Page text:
Step by step recipes with pictures: Italian bread
I've always found it easy to learn cooking something if it was one of those step by step recipes with pictures, because being able to visualize all the steps a certain recipe has, makes things a lot more clear.
Making bread at home can be a challenge for most of the people, but this rustic whole wheat bread recipe, inspired by an olive rustic Italian bread recipe, is really simple and the outcome is not just delicious, but also healthy, as the whole wheat has so many benefits.
The flavor of the freshly made bread, the crispy crust, the texture and the satisfaction of having it made by yourself, will definitely convince you to repeat the experience.
Rustic whole wheat bread recipe
The recipe is very simple and fast, the dough is the traditional rustic bread dough, only it's enriched with olive and the baking pattern is a little bit changed.
- 500 g whole wheat flour
- 320 ml warm water
- 15 gr fresh yeast / 4 g dry yeast
- 1 teaspoon honey / sugar
- 1 teaspoon salt
- 100-125 gr black olives
If you do not like olives you can do with nuts, dried tomatoes cut into small pieces, various seeds (flax, sunflower, pumpkin, etc.), with a mix of herbs (sage, rosemary, oregano ).
Put flour in a bowl and make a hole in its center. Rub the yeast with 1 teaspoon honey or sugar and then mix with warm water (not hot!).Pour water in the center of flour and mix until the dough catches a little consistency. Then add olives cut into thin slices and to the dough.Mix with a wooden spoon because the dough is very soft and sticky, until the olives are completely embedded in the dough.
Cover the bowl with a plastic wrap and leave it in a warm place for 2 hours.
Whole wheat bread recipe: baking the bread
With 20 minutes before the end of the period of leavening, we put in a the oven a pot with high walls (about 30 cm high and 24 cm in diameter) of stainless steel, and with a lid on, and preheat it to 420 ° F.
Tip over the dough on a work area, well dusted with flour (the dough is quite soft, although it is elastic) and give it a round shape.
When the oven temperature reached 420 ° F, carefully remove the pot (be careful not to get burnt as it is extremely hot), remove the lid, put the dough inside, and put the lid, then quickly in the oven.Bake it for 40 minutes at 420 ° F, then remove lid and bake another 15 minutes to give it a nice color.
After the bake time is over, remove the pot from the oven, let it cool about 10-15 minutes in an upright position. In this way, the shell will remain crispy after complete cooling.
Anna on September 28, 2014:
Thank you for the recipe. I made the bread yesterday, having only one cup of wholewheat flour and the rest is white flour. The bread looked fine, but the inside is much more dense then I expected and not at all airy as at your photo, which is exactly what I wish to reach. I wish I could add a photo here, but I'm not sure how to do it. Do you have any idea what is wrong? Thanks.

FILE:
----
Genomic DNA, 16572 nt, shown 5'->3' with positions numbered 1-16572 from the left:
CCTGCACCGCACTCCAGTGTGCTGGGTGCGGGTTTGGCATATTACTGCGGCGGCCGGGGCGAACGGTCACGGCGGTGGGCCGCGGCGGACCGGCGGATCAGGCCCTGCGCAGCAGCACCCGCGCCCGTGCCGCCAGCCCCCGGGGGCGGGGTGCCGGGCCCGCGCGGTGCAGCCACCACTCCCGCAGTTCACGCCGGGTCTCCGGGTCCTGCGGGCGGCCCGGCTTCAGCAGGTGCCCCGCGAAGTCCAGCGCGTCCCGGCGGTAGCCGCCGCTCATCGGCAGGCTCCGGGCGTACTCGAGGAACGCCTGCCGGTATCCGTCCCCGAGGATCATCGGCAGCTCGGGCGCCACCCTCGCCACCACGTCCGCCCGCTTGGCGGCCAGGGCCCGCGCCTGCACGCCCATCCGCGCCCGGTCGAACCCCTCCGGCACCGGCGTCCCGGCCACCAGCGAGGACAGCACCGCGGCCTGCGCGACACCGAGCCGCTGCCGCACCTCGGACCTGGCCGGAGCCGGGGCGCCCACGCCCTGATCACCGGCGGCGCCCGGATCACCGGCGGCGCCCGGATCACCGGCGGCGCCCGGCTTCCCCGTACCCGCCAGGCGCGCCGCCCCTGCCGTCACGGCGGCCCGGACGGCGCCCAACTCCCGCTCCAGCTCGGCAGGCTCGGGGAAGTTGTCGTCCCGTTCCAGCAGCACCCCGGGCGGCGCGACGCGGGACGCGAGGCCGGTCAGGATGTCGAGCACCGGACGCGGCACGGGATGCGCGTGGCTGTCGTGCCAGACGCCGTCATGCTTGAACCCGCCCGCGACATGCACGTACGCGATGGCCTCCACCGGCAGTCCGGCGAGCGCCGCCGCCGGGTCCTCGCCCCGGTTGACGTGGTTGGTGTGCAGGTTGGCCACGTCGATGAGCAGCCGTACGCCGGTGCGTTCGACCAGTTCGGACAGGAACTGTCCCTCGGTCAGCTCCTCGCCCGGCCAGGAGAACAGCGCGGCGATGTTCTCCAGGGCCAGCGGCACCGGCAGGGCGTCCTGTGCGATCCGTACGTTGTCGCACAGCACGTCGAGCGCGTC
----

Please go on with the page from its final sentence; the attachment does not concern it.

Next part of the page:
Kristen on May 08, 2014:
Measurement conversion chart^^
500 g flour=approx 4cups and 1.5 tablespoon
320 mil water= 1 1/3 C (exactly)
Alise- Evon on April 08, 2014:
My husband is from Argentina. He will love it if I can make crusty bread for him. Great hub. Thanks!
Lisa on February 12, 2014:
I made did my own calculation on amount of flour, water and yeast in ounces and teaspoons. However, I had to use more water than I calculated and so I wonder if my calculations are off.
Lisa on February 11, 2014:
Do you know how much flour and water in cup measurements?
mary on September 30, 2013:
Made the bread and it turned out amazing!! I was never able to make crusty bread before, but now thanks to you I can! I didn't have a dutch oven so I took two deep baking pans and placed them on top of each other.
Mihaela Buh (author) from Romania on June 09, 2013:
exactly like it's written,
Jane on June 07, 2013:
Is this a no-knead recipe? Only rise for 2 hours?
Claudia Tello from Mexico on October 27, 2012:
Wow! Your olive bread looks REALLY good! I love crispy-shell whole wheat bread. I will try to bake it one of these days, on a special occasion.
Marko on September 29, 2012:
best bread recepie
Mihaela Buh (author) from Romania on June 10, 2012:
at the beginning, mix it with flour
Budour on May 29, 2012:
When do I add the salt?
Hendrika from Pretoria, South Africa on April 18, 2012:
I love trying homemade bread and this one looks really tasty, so I will be trying this one very soon.
Mihaela Buh (author) from Romania on January 31, 2012:
Thanks for the extra info! I'm not so good at it (bread baking) but my mother in law is.
daisynicolas from Alaska on January 30, 2012:
Bread is easy to do as long as one is aware of how yeast contributes to the overall bread, not just for rising, mind you. Also, a good baker knows how to look for that stage when the gluten has formed (looks like fabric when a small piece is stretched thinly). Thought to add these notes. Your bread photos are superb.